Philippines’ ex-police chief admits rights abuses in drug war. Why now?

Asia World
The Philippines’ former police chief has acknowledged human rights violations during ex-president Rodrigo Duterte’s bloody war on drugs, admitting officers committed instances of abuse during the crackdown.
The admission by Ronald dela Rosa marks a significant shift from his previous stance when he staunchly defended the drug war against all accusations of rights violations, with analysts saying his comments may have been an attempt to mitigate potential repercussions as battle lines are drawn between Duterte and President Ferdinand Marcos Jnr ahead of next year’s midterm elections.

Dela Rosa, who served as the head of the Philippine National Police (PNP) during the launch of Duterte’s drug war and is now a senator, said at a Senate forum on Thursday that each case related to the campaign should be treated and investigated separately as he lambasted efforts to lump the deaths into claims that crimes against humanity were committed.

“I did not say that there were no human rights violations occurring during the war on drugs. We acknowledge that there were cases where people’s rights have been violated, because if there weren’t, then there shouldn’t have been any cases filed against the police. There wouldn’t have been any police convicted and jailed,” he told lawmakers.
Philippine President Rodrigo Duterte (left) with Philippine National Police (PNP) director general Ronald Dela Rosa in Manila in 2017. Photo; AFP

Dela Rosa’s testimony comes amid an ongoing probe by the House of Representatives into the Duterte administration’s war on drugs, where family members of slain victims have testified how police barged into their homes without warrants and killed their relatives, often on the grounds of mistaken identity.

The former police chief criticised the House probe, saying it was “not their turf” to investigate the killings. He has refused invitations from committee members to attend the inquiry, citing “inter-parliamentary courtesy” where members of the House and Senate do not meddle in each other’s affairs.

Dela Rosa’s admission is a departure from his position in previous years when he proclaimed in 2021 that “no crimes against humanity” occurred during the drug war, after the International Criminal Court said it was resuming its investigation into the deaths that took place during the campaign.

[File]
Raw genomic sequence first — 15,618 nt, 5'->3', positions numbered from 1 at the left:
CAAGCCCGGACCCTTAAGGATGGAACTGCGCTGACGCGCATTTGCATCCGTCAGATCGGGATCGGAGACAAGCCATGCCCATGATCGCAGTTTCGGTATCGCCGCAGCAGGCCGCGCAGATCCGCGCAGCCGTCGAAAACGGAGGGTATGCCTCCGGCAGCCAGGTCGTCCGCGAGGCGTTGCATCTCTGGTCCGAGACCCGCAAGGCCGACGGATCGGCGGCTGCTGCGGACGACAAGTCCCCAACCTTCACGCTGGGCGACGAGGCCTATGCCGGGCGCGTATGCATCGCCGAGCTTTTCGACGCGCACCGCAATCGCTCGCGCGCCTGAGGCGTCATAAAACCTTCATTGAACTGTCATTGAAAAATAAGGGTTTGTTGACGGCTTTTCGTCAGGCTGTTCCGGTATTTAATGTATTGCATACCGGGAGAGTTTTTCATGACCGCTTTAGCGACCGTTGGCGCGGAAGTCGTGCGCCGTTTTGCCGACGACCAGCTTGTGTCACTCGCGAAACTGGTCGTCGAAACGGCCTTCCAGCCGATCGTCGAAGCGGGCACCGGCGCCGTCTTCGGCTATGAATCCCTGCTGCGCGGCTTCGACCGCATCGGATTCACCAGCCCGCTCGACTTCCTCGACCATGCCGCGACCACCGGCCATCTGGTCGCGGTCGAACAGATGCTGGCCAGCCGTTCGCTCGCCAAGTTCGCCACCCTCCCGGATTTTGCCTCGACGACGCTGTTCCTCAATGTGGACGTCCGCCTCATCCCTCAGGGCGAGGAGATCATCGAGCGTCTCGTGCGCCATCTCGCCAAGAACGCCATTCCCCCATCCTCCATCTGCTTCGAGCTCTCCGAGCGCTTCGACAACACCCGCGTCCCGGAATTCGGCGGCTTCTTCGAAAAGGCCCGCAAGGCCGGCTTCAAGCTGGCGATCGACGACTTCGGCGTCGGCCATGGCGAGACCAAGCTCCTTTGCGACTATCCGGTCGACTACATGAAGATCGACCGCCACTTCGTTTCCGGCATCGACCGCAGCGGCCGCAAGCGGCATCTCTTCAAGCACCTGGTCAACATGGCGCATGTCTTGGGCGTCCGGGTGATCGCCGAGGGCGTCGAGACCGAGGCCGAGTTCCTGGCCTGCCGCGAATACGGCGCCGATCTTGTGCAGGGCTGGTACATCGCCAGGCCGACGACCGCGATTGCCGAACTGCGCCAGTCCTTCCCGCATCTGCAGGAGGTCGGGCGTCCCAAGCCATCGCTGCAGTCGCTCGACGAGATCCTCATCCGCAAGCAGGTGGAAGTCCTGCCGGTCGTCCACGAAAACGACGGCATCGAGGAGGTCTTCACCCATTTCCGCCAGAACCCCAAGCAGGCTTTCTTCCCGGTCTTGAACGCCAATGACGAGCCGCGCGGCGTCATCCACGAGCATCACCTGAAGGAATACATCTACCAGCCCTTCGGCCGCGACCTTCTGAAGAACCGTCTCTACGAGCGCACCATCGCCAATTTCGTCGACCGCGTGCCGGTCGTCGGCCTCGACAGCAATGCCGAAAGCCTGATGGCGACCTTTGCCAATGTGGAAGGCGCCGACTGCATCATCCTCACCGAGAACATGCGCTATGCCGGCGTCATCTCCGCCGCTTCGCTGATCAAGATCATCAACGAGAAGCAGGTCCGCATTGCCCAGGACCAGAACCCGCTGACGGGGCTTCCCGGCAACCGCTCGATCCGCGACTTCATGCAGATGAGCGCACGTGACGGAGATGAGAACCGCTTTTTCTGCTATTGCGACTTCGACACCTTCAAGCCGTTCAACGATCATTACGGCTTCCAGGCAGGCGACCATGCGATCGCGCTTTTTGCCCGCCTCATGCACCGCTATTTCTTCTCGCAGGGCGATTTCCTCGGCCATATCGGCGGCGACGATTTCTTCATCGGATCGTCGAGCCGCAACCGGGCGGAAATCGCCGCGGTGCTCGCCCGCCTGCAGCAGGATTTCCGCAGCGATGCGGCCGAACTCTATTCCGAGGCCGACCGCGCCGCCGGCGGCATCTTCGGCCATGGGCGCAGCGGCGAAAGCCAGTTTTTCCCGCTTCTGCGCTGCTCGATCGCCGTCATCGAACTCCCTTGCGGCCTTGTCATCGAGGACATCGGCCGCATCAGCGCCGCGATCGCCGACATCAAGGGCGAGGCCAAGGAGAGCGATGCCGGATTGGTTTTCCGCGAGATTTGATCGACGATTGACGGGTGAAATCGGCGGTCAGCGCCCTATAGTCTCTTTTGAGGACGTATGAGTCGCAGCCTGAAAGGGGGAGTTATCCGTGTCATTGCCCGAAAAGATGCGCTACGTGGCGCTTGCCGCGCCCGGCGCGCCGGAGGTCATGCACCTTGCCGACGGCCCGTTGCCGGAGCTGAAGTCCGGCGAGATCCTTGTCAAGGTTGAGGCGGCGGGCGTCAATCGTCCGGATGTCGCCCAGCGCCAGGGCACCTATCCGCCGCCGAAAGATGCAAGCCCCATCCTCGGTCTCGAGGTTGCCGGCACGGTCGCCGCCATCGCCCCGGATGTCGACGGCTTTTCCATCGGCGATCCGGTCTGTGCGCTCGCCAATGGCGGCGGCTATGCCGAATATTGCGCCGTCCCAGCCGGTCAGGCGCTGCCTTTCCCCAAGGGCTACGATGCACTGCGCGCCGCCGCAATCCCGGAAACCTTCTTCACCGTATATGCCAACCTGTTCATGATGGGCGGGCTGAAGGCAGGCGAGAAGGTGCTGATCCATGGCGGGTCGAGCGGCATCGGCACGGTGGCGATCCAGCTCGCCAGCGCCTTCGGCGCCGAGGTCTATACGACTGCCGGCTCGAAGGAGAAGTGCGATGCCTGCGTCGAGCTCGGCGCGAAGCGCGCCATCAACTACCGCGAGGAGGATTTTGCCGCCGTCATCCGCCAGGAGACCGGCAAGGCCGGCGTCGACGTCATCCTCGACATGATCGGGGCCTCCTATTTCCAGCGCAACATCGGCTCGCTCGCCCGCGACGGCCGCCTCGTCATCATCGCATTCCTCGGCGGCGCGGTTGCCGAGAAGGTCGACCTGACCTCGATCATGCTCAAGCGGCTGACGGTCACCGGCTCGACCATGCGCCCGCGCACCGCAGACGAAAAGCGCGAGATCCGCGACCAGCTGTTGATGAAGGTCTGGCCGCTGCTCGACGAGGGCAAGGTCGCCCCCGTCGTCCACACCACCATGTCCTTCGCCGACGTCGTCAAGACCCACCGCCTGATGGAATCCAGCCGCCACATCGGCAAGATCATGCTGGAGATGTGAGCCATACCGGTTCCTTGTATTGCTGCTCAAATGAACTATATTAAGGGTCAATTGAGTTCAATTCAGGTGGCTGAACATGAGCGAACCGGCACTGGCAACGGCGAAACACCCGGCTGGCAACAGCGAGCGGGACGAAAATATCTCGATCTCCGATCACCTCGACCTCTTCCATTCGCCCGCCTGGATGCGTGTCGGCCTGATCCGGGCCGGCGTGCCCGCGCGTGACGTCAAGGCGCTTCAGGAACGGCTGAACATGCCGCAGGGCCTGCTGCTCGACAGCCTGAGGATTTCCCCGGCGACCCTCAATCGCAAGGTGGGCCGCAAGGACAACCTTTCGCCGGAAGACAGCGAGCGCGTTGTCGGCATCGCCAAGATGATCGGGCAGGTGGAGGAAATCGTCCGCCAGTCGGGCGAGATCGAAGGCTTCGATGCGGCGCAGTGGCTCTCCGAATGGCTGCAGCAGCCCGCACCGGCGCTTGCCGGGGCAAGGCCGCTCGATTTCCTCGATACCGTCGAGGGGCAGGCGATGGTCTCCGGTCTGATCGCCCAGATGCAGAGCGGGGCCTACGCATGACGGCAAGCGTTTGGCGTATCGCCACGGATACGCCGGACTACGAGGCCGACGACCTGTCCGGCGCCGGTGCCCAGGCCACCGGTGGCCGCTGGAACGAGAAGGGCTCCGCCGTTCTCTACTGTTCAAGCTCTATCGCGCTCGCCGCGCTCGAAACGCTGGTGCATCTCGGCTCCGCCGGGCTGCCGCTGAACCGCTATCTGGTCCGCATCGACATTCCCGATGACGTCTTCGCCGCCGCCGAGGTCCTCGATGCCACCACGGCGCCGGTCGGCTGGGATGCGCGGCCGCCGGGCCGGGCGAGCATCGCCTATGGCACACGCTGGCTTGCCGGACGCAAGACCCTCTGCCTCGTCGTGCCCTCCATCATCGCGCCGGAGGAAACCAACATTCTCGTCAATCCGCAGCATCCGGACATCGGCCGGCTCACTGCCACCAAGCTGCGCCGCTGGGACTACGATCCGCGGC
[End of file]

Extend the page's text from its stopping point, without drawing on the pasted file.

The official death toll of Duterte’s drug war stands at about 6,000, according to the PNP. However, human rights organisations and independent monitors estimate the number of deaths to be significantly higher, ranging from 12,000 to more than 20,000.

Supporters and relatives of victims of alleged extrajudicial killings walk toward a cemetery for an inaugural inurnment of remains in Caloocan City, Metro Manila, Philippines, in May. Photo: EPA-EFE

Maria Ela Atienza, a professor at the University of the Philippines’ political science department, said dela Rosa’s statement was a likely bid to spare himself from harsher judgment in the event of blowback, but added that his statement “would not matter much at this point” as he enabled these human rights violations under his tenure as PNP chief.

“There is plenty of evidence showing him heavily supporting the war on drugs and defending the police during his time as PNP chief and even as senator later,” Atienza said.

Atienza also questioned dela Rosa’s refusal to attend Congressional hearings, as the scope of the investigation covers the period when dela Rosa was police chief.

“What is being probed is what the previous administration did as far as the war on drugs is concerned. [Dela Rosa] was part of that administration as PNP chief. The fact that he is [a] senator now does not prevent the investigation of the House. In fact, he should not be criticising the House probe openly because he has a conflict of interest,” Atienza said.

Observers added that dela Rosa’s concession should be “taken with a grain of salt” as lines have been drawn between the Marcos Jnr and Duterte factions in the lead-up to next year’s midterm elections, where dela Rosa is expected to aim for re-election.

“Clearly, the Dutertes want to protect their interests, and they want to get into positions of power or put trusted people in positions by the midterm elections. However, it depends on whether the Dutertes still have enough support from the voters to put them into office … many former allies and victims-slash-survivors are no longer afraid of them,” Atienza said.


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Gary Ador Dionisio, dean of De La Salle – College of Saint Benilde’s School and Diplomacy and Governance, said statements from Duterte allies such as dela Rosa are “an initial attempt to repudiate the Marcos administration’s programmes and policies, including its strategy in campaign against drugs”.

Dela Rosa needed to “calibrate his message to appeal to other segments of society who are either victims or disillusioned with the war on drugs”, Dionisio said.

Meanwhile, Atienza said it remained to be seen if the findings on the drug war and other possible cases uncovered could shift public sentiment against the Dutertes and their allies.

“We are also watching how the Marcos administration will deal with the Dutertes and their allies, as well as whether the legitimate opposition to the Marcoses and the Dutertes can capitalise on this disarray among the elites and political dynasties,” she said.